The first opportunity which presented itself, and which (horresco referens) I did not in the least scruple to seize, occurred at the Church of the Reverend Doctor Drummummupp, where I found myself established, one Sunday, just at sermon time, not only in the pew, but by the side, of that worthy and communicative little friend of mine, Miss Tabitha T. Thus seated, I congratulated myself, and with much reason, upon the very flattering state of affairs. If any person knew anything about Brevet Brigadier General John A. B. C. Smith, that person, it was clear to me, was Miss Tabitha T. We telegraphed a few signals, and then commenced, soto voce, a brisk tête-à-tête.
“Smith!” said she, in reply to my very earnest inquiry; “Smith!—why, not General John A. B. C.? Bless me, I thought you knew all about him! This is a wonderfully inventive age! Horrid affair that!—a bloody set of wretches, those Kickapoos!—fought like a hero—prodigies of valor—immortal renown. Smith!—Brevet Brigadier General John A. B. C.! why, you know he’s the man”—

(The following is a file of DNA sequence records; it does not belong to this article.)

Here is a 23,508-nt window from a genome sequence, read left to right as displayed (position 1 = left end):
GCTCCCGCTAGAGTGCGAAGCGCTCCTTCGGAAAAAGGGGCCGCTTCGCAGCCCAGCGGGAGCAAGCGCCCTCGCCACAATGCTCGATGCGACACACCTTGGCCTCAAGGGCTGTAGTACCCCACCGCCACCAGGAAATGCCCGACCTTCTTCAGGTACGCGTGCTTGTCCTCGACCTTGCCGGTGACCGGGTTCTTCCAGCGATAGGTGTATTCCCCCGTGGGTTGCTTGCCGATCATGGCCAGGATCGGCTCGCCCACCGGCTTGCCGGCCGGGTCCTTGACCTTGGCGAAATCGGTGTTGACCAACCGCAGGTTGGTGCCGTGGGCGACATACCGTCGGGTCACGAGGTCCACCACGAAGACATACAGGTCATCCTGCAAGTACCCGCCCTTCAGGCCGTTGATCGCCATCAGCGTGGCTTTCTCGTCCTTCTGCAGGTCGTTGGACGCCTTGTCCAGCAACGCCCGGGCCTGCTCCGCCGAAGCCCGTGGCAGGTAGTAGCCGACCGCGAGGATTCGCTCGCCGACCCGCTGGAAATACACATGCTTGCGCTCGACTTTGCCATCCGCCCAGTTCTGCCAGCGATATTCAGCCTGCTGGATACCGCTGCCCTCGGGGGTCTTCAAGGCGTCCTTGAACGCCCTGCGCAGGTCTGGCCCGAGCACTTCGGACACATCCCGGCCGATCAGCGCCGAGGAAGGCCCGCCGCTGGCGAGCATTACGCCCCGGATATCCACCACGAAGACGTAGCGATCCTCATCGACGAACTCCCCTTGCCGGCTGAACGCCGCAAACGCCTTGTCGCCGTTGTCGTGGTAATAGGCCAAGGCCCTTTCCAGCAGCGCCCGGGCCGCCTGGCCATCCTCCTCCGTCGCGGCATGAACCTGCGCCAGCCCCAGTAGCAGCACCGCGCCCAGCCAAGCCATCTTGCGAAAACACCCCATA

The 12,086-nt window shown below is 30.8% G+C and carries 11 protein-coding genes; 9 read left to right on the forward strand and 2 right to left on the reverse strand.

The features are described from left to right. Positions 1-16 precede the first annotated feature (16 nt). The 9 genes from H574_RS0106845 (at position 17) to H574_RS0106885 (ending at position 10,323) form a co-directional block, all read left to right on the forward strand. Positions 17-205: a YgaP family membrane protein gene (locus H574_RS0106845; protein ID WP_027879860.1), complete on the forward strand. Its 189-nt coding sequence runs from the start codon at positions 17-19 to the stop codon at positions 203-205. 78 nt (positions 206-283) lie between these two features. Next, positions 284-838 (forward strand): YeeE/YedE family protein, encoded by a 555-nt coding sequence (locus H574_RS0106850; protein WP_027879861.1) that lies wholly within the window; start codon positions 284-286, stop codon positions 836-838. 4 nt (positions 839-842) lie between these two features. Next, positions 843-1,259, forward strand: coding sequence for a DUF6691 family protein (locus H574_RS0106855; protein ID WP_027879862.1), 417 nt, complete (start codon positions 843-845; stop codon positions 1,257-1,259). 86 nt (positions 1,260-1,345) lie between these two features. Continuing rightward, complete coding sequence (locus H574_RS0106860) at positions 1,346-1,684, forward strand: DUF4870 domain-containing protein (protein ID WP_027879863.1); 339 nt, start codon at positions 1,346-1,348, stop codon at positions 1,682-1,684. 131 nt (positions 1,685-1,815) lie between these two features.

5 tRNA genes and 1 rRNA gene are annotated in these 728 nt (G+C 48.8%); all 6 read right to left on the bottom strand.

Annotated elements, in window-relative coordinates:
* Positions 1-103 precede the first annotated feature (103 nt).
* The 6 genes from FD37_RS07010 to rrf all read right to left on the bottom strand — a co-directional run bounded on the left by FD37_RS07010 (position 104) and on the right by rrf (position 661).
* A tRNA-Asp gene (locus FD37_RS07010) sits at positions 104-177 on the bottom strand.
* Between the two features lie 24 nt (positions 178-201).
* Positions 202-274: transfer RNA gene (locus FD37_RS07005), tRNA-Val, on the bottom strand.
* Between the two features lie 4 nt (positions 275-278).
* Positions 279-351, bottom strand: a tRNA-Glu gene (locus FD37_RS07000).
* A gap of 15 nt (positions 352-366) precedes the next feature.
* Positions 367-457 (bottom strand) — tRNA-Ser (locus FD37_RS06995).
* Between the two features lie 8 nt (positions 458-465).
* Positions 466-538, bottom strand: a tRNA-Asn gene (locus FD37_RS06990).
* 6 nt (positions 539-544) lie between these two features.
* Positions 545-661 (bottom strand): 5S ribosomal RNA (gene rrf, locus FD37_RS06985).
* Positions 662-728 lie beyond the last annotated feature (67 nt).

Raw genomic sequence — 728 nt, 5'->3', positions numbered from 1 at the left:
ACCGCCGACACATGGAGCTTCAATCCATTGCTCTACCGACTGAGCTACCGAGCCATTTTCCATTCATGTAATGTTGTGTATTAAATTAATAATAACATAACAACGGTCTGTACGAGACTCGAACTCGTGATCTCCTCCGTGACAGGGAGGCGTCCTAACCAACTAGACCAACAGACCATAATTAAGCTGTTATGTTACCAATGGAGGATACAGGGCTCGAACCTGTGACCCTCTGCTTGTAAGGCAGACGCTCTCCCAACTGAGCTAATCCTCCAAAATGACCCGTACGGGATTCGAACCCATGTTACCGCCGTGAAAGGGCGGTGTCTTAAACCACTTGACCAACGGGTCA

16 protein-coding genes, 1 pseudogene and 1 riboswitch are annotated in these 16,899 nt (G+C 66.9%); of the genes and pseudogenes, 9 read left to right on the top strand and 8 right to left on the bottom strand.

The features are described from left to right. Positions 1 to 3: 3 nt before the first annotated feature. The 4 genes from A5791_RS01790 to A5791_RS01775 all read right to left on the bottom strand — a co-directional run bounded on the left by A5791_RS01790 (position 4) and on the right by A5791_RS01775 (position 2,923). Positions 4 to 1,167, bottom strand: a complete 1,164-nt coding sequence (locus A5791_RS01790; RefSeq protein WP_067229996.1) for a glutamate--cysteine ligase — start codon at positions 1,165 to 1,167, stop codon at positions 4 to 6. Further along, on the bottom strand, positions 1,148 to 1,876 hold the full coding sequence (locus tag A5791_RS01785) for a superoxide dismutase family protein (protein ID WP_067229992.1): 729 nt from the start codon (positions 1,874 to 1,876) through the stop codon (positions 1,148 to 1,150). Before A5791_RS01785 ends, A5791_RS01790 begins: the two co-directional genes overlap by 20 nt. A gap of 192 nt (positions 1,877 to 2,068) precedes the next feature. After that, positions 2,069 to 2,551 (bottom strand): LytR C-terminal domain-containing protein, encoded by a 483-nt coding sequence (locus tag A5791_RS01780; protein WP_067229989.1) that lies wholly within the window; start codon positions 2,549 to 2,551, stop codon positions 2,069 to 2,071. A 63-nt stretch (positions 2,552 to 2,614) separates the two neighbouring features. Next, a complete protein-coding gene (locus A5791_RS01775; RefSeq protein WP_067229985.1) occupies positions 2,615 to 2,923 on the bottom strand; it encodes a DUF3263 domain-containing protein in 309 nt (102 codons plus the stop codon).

“Man,” here broke in Doctor Drummummupp, at the top of his voice, and with a thump that came near knocking the pulpit about our ears; “man that is born of a woman hath but a short time to live; he cometh up and is cut down like a flower!” I started to the extremity of the pew, and perceived by the animated looks of the divine, that the wrath which had nearly proved fatal to the pulpit had been excited by the whispers of the lady and myself. There was no help for it; so I submitted with a good grace, and listened, in all the martyrdom of dignified silence, to the balance of that very capital discourse.
Next evening found me a somewhat late visitor at the Rantipole theatre, where I felt sure of satisfying my curiosity at once, by merely stepping into the box of those exquisite specimens of affability and omniscience, the Misses Arabella and Miranda Cognoscenti. That fine tragedian, Climax, was doing Iago to a very crowded house, and I experienced some little difficulty in making my wishes understood; especially, as our box was next the slips, and completely overlooked the stage.
“Smith?” said Miss Arabella, as she at length comprehended the purport of my query; “Smith ?—why, not General John A. B. C.?”
“Smith?” inquired Miranda, musingly. “God bless me, did you ever behold a finer figure?”
“Never, madam, but do tell me”—
“Or so inimitable grace?”
“Never, upon my word!—But pray inform me”—
“Or so just an appreciation of stage effect?”